According to leading CFS physician Paul Cheney, M.D., “Golden Rule: Find the boundaries of what you can do and then stay within them. Both trying to do too much, or pulling back and doing too little are counter productive.
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Limit setting is probably the most important thing you can do. Patients are very susceptible to push-crash phenomena and you need to learn to stay within certain boundaries. To the extent you do that, you will tend to do better. To the extent you don’t, you likely will not do well. Aerobic Training: Beyond certain limits this cannot be attempted until you are much improved. Be cautious about any aerobic exercise (any sustained activity, such as running, walking, or swimming, designed to raise the heart rate and increase oxygen flow throughout the body).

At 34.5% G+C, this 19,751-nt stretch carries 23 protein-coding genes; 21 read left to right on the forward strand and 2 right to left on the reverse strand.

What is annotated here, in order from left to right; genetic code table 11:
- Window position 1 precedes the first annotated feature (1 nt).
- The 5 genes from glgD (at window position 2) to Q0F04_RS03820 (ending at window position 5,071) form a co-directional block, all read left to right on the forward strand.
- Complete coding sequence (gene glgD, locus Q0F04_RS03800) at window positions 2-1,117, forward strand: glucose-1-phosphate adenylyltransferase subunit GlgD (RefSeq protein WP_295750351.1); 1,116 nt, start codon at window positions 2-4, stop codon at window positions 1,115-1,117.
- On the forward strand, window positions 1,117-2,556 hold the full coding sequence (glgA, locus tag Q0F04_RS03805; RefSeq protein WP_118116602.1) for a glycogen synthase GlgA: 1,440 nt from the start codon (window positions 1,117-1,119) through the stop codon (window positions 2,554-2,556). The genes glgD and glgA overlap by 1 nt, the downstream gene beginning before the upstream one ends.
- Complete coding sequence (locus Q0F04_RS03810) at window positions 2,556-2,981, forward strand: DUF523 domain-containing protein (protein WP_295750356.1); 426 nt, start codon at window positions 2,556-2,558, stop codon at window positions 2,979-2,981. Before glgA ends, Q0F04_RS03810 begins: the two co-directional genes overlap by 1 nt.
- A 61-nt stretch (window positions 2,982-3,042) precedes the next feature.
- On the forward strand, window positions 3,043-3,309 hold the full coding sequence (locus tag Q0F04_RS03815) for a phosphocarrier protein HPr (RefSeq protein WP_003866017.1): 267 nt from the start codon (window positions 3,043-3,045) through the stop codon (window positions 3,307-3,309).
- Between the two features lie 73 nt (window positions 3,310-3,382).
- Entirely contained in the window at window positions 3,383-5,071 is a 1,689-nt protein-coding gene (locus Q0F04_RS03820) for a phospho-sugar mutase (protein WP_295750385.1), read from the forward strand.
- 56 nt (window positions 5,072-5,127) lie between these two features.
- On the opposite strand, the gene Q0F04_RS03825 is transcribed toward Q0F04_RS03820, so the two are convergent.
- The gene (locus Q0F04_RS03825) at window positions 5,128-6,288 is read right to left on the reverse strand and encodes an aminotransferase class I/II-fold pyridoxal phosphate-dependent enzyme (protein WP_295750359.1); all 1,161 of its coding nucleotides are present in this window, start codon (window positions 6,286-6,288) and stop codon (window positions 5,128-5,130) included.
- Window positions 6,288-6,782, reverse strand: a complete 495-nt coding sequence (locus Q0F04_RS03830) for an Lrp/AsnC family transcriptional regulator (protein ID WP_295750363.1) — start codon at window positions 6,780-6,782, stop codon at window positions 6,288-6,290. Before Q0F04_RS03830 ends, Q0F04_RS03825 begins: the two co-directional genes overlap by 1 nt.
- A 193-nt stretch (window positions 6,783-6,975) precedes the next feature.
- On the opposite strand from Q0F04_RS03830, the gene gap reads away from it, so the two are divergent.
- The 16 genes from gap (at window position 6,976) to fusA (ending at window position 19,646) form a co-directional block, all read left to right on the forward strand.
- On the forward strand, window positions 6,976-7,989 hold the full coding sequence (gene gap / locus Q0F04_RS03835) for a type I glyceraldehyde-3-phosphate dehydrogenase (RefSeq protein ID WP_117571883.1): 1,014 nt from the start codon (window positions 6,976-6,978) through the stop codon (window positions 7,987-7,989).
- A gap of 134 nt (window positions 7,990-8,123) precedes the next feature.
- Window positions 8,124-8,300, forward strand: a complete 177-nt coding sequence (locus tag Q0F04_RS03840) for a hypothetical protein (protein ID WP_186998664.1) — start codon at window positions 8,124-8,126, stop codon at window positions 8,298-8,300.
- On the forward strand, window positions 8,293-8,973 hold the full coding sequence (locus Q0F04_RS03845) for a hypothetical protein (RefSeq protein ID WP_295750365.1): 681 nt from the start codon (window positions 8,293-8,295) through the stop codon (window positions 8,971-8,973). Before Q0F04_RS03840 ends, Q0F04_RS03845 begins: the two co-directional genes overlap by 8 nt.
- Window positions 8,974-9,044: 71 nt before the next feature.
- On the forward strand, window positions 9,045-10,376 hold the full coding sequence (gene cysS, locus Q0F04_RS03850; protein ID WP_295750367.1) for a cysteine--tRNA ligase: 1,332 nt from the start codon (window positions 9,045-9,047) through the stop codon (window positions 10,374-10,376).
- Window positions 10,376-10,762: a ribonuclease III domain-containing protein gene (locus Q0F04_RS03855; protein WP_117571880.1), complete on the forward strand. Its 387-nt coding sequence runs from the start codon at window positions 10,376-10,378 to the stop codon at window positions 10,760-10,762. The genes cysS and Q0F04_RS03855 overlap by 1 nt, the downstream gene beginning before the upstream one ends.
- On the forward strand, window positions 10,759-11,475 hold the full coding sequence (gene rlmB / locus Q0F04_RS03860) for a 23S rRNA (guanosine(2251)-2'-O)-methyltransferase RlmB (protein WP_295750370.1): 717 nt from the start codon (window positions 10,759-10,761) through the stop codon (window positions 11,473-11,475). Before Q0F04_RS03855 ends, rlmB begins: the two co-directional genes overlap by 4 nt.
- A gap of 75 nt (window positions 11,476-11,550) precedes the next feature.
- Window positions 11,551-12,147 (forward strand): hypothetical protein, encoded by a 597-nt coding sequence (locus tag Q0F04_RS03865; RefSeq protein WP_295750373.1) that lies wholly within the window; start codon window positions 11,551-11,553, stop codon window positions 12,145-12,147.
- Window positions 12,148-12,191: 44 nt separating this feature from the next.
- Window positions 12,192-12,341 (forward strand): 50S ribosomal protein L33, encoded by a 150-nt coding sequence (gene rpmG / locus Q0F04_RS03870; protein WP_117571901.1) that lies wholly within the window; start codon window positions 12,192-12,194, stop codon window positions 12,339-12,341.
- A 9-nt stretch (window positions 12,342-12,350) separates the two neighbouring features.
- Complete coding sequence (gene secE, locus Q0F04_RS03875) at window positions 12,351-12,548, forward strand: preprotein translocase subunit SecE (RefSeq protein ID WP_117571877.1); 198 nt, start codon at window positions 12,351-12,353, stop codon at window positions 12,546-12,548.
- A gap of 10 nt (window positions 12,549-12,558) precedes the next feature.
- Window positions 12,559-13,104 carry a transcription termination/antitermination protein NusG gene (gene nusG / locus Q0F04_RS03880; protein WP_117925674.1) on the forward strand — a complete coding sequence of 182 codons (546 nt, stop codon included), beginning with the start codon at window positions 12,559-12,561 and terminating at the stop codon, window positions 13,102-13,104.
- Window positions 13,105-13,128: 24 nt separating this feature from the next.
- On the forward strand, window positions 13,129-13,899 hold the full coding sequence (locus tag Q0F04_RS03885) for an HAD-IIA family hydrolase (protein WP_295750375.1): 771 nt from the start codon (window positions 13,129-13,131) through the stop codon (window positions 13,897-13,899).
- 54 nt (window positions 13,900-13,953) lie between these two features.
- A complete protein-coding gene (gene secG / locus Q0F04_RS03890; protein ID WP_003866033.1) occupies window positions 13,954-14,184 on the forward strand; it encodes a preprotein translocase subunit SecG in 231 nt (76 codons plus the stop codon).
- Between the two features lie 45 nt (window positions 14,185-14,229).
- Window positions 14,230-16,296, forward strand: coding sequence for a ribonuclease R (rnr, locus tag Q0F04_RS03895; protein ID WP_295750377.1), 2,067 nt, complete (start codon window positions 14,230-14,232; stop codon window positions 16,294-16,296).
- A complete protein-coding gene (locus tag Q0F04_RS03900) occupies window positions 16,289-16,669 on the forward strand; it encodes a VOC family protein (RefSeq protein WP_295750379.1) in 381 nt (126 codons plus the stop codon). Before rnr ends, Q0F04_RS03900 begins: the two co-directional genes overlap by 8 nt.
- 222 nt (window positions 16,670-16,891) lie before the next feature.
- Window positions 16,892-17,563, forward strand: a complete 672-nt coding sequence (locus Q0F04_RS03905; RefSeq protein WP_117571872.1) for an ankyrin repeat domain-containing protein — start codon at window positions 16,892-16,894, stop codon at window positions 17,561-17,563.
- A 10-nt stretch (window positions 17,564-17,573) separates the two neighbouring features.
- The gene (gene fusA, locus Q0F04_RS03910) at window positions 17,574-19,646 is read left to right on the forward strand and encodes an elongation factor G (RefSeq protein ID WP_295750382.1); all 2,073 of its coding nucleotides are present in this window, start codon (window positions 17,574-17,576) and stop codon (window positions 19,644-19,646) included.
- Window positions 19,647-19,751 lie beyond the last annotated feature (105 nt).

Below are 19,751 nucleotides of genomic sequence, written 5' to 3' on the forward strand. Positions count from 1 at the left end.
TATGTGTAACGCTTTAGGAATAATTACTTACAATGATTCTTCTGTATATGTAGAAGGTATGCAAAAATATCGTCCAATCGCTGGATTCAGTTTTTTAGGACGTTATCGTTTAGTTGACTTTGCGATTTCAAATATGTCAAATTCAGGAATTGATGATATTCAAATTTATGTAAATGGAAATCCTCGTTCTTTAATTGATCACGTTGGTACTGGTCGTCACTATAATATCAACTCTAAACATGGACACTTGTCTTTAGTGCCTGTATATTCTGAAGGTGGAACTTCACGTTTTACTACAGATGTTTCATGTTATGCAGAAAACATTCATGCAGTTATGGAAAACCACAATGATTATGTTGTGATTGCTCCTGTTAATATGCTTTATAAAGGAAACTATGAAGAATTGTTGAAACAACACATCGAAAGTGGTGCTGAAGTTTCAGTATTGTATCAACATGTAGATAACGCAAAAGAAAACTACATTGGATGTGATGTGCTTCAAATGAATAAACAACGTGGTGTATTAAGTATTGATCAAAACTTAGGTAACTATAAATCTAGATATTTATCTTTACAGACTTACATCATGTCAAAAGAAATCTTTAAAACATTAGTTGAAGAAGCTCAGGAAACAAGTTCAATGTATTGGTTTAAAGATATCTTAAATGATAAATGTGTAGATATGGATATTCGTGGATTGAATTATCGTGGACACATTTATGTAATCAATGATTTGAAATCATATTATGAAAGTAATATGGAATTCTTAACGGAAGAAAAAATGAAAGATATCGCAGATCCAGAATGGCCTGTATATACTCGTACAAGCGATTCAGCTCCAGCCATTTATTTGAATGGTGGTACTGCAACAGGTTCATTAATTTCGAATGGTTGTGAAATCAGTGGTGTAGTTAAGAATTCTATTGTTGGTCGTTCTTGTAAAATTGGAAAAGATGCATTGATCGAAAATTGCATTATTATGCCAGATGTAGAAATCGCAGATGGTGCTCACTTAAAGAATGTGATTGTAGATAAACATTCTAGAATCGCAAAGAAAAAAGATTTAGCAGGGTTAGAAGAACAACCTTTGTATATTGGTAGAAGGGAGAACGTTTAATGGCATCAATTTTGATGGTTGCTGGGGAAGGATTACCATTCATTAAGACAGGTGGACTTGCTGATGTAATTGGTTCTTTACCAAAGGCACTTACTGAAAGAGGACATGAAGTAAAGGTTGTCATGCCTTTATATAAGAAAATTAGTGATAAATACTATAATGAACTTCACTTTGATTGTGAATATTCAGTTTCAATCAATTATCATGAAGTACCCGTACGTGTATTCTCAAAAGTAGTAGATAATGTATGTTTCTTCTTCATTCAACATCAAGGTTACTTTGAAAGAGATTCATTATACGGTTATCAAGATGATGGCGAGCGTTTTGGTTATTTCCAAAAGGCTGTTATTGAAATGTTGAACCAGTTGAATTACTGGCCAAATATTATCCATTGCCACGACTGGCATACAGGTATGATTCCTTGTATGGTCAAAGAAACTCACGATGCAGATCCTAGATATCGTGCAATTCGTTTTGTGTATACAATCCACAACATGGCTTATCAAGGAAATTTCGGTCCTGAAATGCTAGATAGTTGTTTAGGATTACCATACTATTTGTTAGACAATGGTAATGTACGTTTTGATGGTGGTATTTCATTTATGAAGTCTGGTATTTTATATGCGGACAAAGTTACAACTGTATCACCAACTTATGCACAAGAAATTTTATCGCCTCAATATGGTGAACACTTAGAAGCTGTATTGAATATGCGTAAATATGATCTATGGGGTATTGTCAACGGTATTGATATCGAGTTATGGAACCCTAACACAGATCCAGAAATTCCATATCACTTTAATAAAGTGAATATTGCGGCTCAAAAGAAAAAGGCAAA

The aerobic system is injured and reactive oxygen species (free radicals) generated in the mitochondria by excessive training may not be detoxified with resulting injury which can potentially be permanent (DNA damage). Walk, cycle or swim only as much as your body will allow, no more than 20 minutes, three times per week. Aerobic exercise past a certain point can dramatically worsen this disorder.”
(Source: Dr. Cheney’s Basic Treatment Plan for Chronic Fatigue Syndrome. ImmuneSupport.com)